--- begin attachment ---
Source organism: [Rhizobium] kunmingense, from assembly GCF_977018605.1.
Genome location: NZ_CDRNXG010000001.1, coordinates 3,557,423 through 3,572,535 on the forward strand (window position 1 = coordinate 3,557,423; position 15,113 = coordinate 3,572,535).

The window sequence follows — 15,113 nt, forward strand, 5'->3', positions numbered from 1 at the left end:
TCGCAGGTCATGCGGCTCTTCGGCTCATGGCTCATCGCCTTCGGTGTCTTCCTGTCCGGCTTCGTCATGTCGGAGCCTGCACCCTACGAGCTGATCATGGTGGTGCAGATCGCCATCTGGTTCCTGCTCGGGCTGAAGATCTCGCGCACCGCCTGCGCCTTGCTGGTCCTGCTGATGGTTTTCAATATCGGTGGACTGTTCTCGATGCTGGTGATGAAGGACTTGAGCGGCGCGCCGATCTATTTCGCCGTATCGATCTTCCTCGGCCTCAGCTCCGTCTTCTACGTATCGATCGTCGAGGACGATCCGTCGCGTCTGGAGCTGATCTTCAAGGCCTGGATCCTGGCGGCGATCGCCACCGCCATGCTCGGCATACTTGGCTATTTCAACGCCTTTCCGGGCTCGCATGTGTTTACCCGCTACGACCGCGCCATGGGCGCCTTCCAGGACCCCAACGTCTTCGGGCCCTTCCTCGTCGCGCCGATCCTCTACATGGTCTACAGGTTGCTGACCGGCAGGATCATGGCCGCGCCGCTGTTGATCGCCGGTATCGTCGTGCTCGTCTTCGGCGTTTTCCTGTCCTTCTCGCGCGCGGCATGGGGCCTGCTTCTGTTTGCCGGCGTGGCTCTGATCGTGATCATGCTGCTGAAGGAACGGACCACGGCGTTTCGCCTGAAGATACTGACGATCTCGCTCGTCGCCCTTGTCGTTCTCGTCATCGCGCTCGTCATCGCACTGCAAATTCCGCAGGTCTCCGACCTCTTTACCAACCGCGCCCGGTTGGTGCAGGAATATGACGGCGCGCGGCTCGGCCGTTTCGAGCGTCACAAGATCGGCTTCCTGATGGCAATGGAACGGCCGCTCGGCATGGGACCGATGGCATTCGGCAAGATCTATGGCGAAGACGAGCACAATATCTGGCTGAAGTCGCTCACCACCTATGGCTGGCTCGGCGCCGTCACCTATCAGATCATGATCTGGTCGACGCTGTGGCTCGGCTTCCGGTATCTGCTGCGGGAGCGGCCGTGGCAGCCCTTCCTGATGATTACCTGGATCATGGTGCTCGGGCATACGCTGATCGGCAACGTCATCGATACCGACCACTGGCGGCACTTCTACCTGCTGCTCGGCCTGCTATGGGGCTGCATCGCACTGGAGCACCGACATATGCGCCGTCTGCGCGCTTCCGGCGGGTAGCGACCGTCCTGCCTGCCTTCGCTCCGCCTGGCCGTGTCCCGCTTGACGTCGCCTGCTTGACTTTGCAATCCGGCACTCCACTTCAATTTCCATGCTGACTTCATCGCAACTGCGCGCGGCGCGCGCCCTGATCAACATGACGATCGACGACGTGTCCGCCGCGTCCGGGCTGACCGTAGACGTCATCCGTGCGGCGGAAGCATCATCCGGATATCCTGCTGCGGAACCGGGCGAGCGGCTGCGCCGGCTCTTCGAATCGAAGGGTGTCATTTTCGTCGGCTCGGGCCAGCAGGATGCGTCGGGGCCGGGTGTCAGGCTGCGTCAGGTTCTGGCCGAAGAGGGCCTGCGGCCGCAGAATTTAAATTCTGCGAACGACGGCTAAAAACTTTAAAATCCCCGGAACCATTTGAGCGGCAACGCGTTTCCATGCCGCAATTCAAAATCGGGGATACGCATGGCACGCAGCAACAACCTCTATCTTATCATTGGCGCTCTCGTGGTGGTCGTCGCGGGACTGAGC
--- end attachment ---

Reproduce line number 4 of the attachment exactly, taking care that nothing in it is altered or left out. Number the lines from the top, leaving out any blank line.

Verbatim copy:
TCGCAGGTCATGCGGCTCTTCGGCTCATGGCTCATCGCCTTCGGTGTCTTCCTGTCCGGCTTCGTCATGTCGGAGCCTGCACCCTACGAGCTGATCATGGTGGTGCAGATCGCCATCTGGTTCCTGCTCGGGCTGAAGATCTCGCGCACCGCCTGCGCCTTGCTGGTCCTGCTGATGGTTTTCAATATCGGTGGACTGTTCTCGATGCTGGTGATGAAGGACTTGAGCGGCGCGCCGATCTATTTCGCCGTATCGATCTTCCTCGGCCTCAGCTCCGTCTTCTACGTATCGATCGTCGAGGACGATCCGTCGCGTCTGGAGCTGATCTTCAAGGCCTGGATCCTGGCGGCGATCGCCACCGCCATGCTCGGCATACTTGGCTATTTCAACGCCTTTCCGGGCTCGCATGTGTTTACCCGCTACGACCGCGCCATGGGCGCCTTCCAGGACCCCAACGTCTTCGGGCCCTTCCTCGTCGCGCCGATCCTCTACATGGTCTACAGGTTGCTGACCGGCAGGATCATGGCCGCGCCGCTGTTGATCGCCGGTATCGTCGTGCTCGTCTTCGGCGTTTTCCTGTCCTTCTCGCGCGCGGCATGGGGCCTGCTTCTGTTTGCCGGCGTGGCTCTGATCGTGATCATGCTGCTGAAGGAACGGACCACGGCGTTTCGCCTGAAGATACTGACGATCTCGCTCGTCGCCCTTGTCGTTCTCGTCATCGCGCTCGTCATCGCACTGCAAATTCCGCAGGTCTCCGACCTCTTTACCAACCGCGCCCGGTTGGTGCAGGAATATGACGGCGCGCGGCTCGGCCGTTTCGAGCGTCACAAGATCGGCTTCCTGATGGCAATGGAACGGCCGCTCGGCATGGGACCGATGGCATTCGGCAAGATCTATGGCGAAGACGAGCACAATATCTGGCTGAAGTCGCTCACCACCTATGGCTGGCTCGGCGCCGTCACCTATCAGATCATGATCTGGTCGACGCTGTGGCTCGGCTTCCGGTATCTGCTGCGGGAGCGGCCGTGGCAGCCCTTCCTGATGATTACCTGGATCATGGTGCTCGGGCATACGCTGATCGGCAACGTCATCGATACCGACCACTGGCGGCACTTCTACCTGCTGCTCGGCCTGCTATGGGGCTGCATCGCACTGGAGCACCGACATATGCGCCGTCTGCGCGCTTCCGGCGGGTAGCGACCGTCCTGCCTGCCTTCGCTCCGCCTGGCCGTGTCCCGCTTGACGTCGCCTGCTTGACTTTGCAATCCGGCACTCCACTTCAATTTCCATGCTGACTTCATCGCAACTGCGCGCGGCGCGCGCCCTGATCAACATGACGATCGACGACGTGTCCGCCGCGTCCGGGCTGACCGTAGACGTCATCCGTGCGGCGGAAGCATCATCCGGATATCCTGCTGCGGAACCGGGCGAGCGGCTGCGCCGGCTCTTCGAATCGAAGGGTGTCATTTTCGTCGGCTCGGGCCAGCAGGATGCGTCGGGGCCGGGTGTCAGGCTGCGTCAGGTTCTGGCCGAAGAGGGCCTGCGGCCGCAGAATTTAAATTCTGCGAACGACGGCTAAAAACTTTAAAATCCCCGGAACCATTTGAGCGGCAACGCGTTTCCATGCCGCAATTCAAAATCGGGGATACGCATGGCACGCAGCAACAACCTCTATCTTATCATTGGCGCTCTCGTGGTGGTCGTCGCGGGACTGAGC